Sunday, February 15, 2009

Student Teaching Anecdotes

Since I was the first hire of the season for BSSD, there is a fair amount of waiting time between my letter of intent and the actual contract.  Thus, the lack of posting during the past month.  I am really anxious to negotiate the contract and find out exactly what village I will live in . . . but that probably won't happen for 3 weeks or so.  Until then, I have a few student teaching stories to tide everyone over.  

My first student teaching assignment is with the third grade in Mustang, OK and I absolutely adore it.  The students are so funny!  I found out on my first day there that they had just finished their polar unit, and so they were very interested in my future job.  They drilled me for nearly 20 minutes on what life will be like with BSSD, but I didn't mind.  This is because  a) I like talking about it and b) the third graders came up with better questions than most of my adult friends have asked.  No offense, of course.  ;-)

My favorite set of questions during this Alaska question-and-answer shows the intelligence of their questioning.  It is as follows:
Student One:  "So, do you know how to snowmobile?"
Me:  "No."
Student Two:  "Do you know how to ski?"
Me:  "No."
Student Three:  "Do you have a big coat?"
Me:  "No."
Student Four:  "Don't you think that's a problem?"
Me:  "Yes."

Adults have asked me questions like 'Will you live in an igloo?' and 'So, there's no where to buy Twinkies?'  My students ask me questions like 'What happens if you run out of food?' and 'How safe are the planes?'    We should all think like children.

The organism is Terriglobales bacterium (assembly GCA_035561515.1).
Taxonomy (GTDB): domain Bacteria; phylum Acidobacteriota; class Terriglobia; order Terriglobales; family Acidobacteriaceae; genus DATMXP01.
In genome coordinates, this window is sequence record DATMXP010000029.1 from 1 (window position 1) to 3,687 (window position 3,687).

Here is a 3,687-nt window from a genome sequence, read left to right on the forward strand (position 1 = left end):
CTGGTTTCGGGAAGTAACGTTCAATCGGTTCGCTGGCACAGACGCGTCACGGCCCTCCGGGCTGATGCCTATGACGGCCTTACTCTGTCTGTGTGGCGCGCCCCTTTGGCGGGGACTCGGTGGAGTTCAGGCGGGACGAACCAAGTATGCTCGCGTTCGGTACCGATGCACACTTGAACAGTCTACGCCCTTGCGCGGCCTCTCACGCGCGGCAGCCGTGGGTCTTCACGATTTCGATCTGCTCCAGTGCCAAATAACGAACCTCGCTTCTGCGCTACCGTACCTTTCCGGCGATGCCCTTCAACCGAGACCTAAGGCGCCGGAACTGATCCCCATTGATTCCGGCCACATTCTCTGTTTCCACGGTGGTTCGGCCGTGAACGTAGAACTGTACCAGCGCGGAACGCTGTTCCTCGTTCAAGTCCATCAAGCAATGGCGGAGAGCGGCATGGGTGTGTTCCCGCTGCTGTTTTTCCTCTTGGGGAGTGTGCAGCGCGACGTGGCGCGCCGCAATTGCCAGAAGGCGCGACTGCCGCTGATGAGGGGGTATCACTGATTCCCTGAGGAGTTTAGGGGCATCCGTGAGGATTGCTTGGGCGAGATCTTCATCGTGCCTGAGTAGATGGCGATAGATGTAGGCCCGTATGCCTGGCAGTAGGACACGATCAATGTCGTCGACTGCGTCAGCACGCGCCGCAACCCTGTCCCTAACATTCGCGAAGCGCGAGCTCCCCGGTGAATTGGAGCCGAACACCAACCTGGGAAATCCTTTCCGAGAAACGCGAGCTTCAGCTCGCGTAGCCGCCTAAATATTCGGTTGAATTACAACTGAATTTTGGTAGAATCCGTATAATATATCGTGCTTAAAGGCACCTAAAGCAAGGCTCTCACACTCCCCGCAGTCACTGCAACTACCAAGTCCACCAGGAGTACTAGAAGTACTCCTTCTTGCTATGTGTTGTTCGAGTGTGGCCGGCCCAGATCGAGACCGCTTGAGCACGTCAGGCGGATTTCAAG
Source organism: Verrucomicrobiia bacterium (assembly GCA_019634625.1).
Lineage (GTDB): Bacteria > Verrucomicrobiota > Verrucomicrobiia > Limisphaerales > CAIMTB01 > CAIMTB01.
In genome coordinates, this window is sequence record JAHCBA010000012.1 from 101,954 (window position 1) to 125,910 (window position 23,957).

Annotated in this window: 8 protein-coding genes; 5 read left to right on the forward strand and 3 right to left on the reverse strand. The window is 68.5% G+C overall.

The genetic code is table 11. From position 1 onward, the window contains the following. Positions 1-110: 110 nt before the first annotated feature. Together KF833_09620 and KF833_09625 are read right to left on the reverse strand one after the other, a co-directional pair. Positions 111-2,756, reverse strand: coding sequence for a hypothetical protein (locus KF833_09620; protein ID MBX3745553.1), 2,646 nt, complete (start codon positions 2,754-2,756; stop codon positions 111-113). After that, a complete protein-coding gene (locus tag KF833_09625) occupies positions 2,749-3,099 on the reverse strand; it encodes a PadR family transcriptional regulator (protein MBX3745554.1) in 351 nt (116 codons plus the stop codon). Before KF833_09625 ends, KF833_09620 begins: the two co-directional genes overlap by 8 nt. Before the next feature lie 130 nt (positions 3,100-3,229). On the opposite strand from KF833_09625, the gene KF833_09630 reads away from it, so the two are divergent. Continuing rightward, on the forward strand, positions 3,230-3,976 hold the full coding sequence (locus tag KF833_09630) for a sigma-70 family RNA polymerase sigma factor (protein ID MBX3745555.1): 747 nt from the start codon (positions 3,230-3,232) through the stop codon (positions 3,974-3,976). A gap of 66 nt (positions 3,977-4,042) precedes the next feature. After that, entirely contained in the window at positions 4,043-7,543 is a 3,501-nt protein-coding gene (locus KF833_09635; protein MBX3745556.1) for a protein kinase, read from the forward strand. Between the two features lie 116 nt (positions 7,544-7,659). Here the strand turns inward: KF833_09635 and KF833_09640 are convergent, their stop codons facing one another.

This next conversation has absolutely nothing to do with Alaska, but I will post it anyway because I still find it hilarious.  When I am not teaching a lesson, I sit at my desk and listen to student conversations.  They are so interesting to observe!  Here is my favorite student conversation to date: 
Backstory:  I came in late to this conversation, but somehow a pair of third grade boys had approached the topic of animal classification.  
Boy Student One:  "We are not mammals."
Boy Student Two:  "Yes, we are!  Mammals have hair and give live birth.  We're mammals.   We don't lay eggs."
Boy Student One:  "We don't give live birth."
Boy Student Two:  "Yes, we do.  We're mammals."
Boy Student One:  "No, the womens give live birth.  They're mammals."
Boy Student Two:  "Then what are we?!?"
Boy Student One:  "I don't know . . . I don't know."

Part of me wanted to interject and fill them in so that they don't go through life thinking they are some kind of alien-like creature . . . but I found it all too funny to speak, so I opted for saying nothing.  

I hope everyone that reads this is doing well.  To all of the BSSD people that have found my blog, hello and I can't wait to meet you all!  Leave me a message/link to your blog and we can talk!  I think all my friends/family here are tiring of Alaska talk, so I would enjoy an email conversation just as much as you might.  Plus, very soon I will have all sorts of moving questions that you won't want to miss out on.  ;-)  I figure I'll be up there in just about 5 months, and that is kind of blowing my mind.  

At the very latest, the next post will be about my contract.  Stay safe, everyone!